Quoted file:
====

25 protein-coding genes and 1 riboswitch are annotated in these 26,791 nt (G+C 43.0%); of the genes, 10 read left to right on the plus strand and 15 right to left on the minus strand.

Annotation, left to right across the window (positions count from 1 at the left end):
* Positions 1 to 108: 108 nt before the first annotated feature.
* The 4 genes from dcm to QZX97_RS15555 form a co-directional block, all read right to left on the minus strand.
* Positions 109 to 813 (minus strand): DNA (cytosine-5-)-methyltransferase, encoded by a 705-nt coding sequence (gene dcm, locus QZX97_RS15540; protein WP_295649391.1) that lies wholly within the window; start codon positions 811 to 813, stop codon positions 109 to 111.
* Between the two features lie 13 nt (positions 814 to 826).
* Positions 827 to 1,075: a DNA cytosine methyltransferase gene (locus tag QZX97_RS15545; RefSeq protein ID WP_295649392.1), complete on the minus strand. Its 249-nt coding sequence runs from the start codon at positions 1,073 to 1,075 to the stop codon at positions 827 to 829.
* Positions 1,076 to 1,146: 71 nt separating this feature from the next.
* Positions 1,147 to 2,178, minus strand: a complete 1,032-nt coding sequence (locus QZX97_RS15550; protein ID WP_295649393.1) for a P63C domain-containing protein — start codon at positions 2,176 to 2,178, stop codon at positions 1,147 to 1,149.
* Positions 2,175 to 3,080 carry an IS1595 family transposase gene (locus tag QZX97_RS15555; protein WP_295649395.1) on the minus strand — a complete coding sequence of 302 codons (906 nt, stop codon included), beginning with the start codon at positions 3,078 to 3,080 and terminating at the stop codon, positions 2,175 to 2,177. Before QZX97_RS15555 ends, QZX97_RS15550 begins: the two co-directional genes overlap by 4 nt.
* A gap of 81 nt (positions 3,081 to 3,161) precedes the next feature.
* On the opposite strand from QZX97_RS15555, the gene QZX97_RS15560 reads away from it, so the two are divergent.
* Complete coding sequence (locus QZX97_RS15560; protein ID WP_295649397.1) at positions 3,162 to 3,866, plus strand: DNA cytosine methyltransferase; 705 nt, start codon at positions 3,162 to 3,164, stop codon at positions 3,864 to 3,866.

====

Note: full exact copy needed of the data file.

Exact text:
25 protein-coding genes and 1 riboswitch are annotated in these 26,791 nt (G+C 43.0%); of the genes, 10 read left to right on the plus strand and 15 right to left on the minus strand.

Annotation, left to right across the window (positions count from 1 at the left end):
* Positions 1 to 108: 108 nt before the first annotated feature.
* The 4 genes from dcm to QZX97_RS15555 form a co-directional block, all read right to left on the minus strand.
* Positions 109 to 813 (minus strand): DNA (cytosine-5-)-methyltransferase, encoded by a 705-nt coding sequence (gene dcm, locus QZX97_RS15540; protein WP_295649391.1) that lies wholly within the window; start codon positions 811 to 813, stop codon positions 109 to 111.
* Between the two features lie 13 nt (positions 814 to 826).
* Positions 827 to 1,075: a DNA cytosine methyltransferase gene (locus tag QZX97_RS15545; RefSeq protein ID WP_295649392.1), complete on the minus strand. Its 249-nt coding sequence runs from the start codon at positions 1,073 to 1,075 to the stop codon at positions 827 to 829.
* Positions 1,076 to 1,146: 71 nt separating this feature from the next.
* Positions 1,147 to 2,178, minus strand: a complete 1,032-nt coding sequence (locus QZX97_RS15550; protein ID WP_295649393.1) for a P63C domain-containing protein — start codon at positions 2,176 to 2,178, stop codon at positions 1,147 to 1,149.
* Positions 2,175 to 3,080 carry an IS1595 family transposase gene (locus tag QZX97_RS15555; protein WP_295649395.1) on the minus strand — a complete coding sequence of 302 codons (906 nt, stop codon included), beginning with the start codon at positions 3,078 to 3,080 and terminating at the stop codon, positions 2,175 to 2,177. Before QZX97_RS15555 ends, QZX97_RS15550 begins: the two co-directional genes overlap by 4 nt.
* A gap of 81 nt (positions 3,081 to 3,161) precedes the next feature.
* On the opposite strand from QZX97_RS15555, the gene QZX97_RS15560 reads away from it, so the two are divergent.
* Complete coding sequence (locus QZX97_RS15560; protein ID WP_295649397.1) at positions 3,162 to 3,866, plus strand: DNA cytosine methyltransferase; 705 nt, start codon at positions 3,162 to 3,164, stop codon at positions 3,864 to 3,866.